The parable of the wise and foolish virgins
The parable of the wise and foolish virgins illustrates Jesus’s warning to be ready for the return of the Son of man. It is part of the Olivet Discourse, a sermon Jesus gave on the Mount of Olives. This was one of the most popular parables during the Middle Ages and sculptures of the wise and foolish virgins are found in many cathedrals including Notre Dame in Paris and the Strasbourg Cathedral in France. Many artists, including William Blake, also illustrated this parable.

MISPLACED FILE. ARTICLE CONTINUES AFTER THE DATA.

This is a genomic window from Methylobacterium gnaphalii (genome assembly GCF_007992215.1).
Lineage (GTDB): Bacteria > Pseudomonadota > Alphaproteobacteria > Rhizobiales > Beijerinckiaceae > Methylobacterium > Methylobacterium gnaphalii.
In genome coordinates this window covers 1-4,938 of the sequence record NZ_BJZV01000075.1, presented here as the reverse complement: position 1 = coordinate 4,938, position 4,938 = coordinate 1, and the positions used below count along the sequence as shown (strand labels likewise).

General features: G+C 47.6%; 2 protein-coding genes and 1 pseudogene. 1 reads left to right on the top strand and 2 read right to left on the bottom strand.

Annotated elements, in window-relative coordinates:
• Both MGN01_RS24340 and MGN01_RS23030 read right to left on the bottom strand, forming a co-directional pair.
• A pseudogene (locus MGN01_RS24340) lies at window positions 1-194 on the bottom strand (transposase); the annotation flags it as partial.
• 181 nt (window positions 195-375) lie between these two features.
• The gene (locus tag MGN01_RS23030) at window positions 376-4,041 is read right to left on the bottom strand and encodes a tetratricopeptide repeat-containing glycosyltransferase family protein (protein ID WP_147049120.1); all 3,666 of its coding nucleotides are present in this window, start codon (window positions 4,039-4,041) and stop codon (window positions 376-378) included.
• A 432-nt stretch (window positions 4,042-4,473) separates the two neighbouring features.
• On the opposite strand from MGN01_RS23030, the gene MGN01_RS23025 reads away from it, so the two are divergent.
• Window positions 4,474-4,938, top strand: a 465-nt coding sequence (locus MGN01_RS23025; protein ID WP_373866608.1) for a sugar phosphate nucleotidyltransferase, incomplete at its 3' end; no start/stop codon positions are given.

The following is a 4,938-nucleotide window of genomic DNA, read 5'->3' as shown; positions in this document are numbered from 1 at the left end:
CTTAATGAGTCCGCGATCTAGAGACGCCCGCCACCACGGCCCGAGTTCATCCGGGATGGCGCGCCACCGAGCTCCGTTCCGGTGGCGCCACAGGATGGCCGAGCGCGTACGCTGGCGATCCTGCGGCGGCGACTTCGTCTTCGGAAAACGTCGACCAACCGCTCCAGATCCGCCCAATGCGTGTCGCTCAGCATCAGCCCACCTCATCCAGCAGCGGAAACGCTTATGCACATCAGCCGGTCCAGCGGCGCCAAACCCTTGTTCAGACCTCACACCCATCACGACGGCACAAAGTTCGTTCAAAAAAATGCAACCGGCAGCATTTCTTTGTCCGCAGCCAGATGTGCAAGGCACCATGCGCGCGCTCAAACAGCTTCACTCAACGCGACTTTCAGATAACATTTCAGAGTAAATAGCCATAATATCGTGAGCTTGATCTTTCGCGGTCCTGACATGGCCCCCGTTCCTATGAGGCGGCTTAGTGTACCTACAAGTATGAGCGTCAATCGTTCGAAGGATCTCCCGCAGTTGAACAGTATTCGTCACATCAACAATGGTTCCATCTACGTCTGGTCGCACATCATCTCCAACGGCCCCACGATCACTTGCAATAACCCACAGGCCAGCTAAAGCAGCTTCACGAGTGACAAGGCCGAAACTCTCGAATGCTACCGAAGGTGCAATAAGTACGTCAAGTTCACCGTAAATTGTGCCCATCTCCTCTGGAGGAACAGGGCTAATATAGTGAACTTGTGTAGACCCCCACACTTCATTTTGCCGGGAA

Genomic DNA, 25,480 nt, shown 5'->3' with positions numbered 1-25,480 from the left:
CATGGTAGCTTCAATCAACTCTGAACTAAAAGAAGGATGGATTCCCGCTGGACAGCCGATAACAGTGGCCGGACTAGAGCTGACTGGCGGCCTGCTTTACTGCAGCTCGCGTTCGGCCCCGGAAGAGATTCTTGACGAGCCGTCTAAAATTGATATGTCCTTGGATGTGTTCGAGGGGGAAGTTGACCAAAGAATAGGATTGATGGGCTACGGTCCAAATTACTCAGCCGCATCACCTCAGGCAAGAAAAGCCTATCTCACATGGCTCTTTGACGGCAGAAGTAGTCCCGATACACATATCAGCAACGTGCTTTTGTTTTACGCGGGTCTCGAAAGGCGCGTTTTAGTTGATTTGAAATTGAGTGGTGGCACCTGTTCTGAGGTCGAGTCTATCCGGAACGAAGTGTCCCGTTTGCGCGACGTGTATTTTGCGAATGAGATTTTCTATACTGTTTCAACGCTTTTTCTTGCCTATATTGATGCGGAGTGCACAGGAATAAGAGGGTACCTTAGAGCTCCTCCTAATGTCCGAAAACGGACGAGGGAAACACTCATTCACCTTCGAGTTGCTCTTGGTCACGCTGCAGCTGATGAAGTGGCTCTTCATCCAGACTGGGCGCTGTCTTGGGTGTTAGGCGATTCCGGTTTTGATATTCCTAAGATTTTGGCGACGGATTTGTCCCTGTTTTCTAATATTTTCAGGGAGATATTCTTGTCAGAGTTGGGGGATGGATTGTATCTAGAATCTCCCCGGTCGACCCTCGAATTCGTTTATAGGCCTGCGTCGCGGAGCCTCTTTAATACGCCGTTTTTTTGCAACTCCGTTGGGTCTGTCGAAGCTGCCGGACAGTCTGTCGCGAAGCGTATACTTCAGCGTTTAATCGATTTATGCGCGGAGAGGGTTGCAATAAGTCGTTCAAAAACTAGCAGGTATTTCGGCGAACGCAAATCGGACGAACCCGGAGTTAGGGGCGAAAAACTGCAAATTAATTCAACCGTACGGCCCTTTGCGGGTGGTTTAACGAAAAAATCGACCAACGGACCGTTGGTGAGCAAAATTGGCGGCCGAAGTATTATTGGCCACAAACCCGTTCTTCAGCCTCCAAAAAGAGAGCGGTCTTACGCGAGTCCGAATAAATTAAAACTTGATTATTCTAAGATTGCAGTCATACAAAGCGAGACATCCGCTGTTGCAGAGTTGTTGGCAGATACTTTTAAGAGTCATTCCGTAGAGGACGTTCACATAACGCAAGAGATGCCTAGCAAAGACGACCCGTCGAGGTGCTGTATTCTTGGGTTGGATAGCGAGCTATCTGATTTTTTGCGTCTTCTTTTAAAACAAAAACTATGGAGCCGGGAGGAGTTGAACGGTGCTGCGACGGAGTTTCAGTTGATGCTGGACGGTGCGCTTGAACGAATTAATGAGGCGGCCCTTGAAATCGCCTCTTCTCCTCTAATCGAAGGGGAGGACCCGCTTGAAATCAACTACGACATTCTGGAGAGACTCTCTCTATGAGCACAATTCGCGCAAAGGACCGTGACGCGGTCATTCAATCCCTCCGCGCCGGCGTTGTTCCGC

Then shall the kingdom of heaven be likened unto ten virgins, which took their lamps, and went forth to meet the bridegroom. And five of them were wise, and five were foolish. They that were foolish took their lamps, and took no oil with them: But the wise took oil in their vessels with their lamps. While the bridegroom tarried, they all slumbered and slept. And at midnight there was a cry made, Behold, the bridegroom cometh; go ye out to meet him. Then all those virgins arose, and trimmed their lamps. And the foolish said unto the wise, Give us of your oil; for our lamps are gone out. But the wise answered, saying, Not so; lest there be not enough for us and you: but go ye rather to them that sell, and buy for yourselves. And while they went to buy, the bridegroom came; and they that were ready went in with him to the marriage: and the door was shut. Afterward came also the other virgins, saying, Lord, Lord, open to us. But he answered and said, Verily I say unto you, I know you not. Watch therefore, for ye know neither the day nor the hour wherein the Son of man cometh.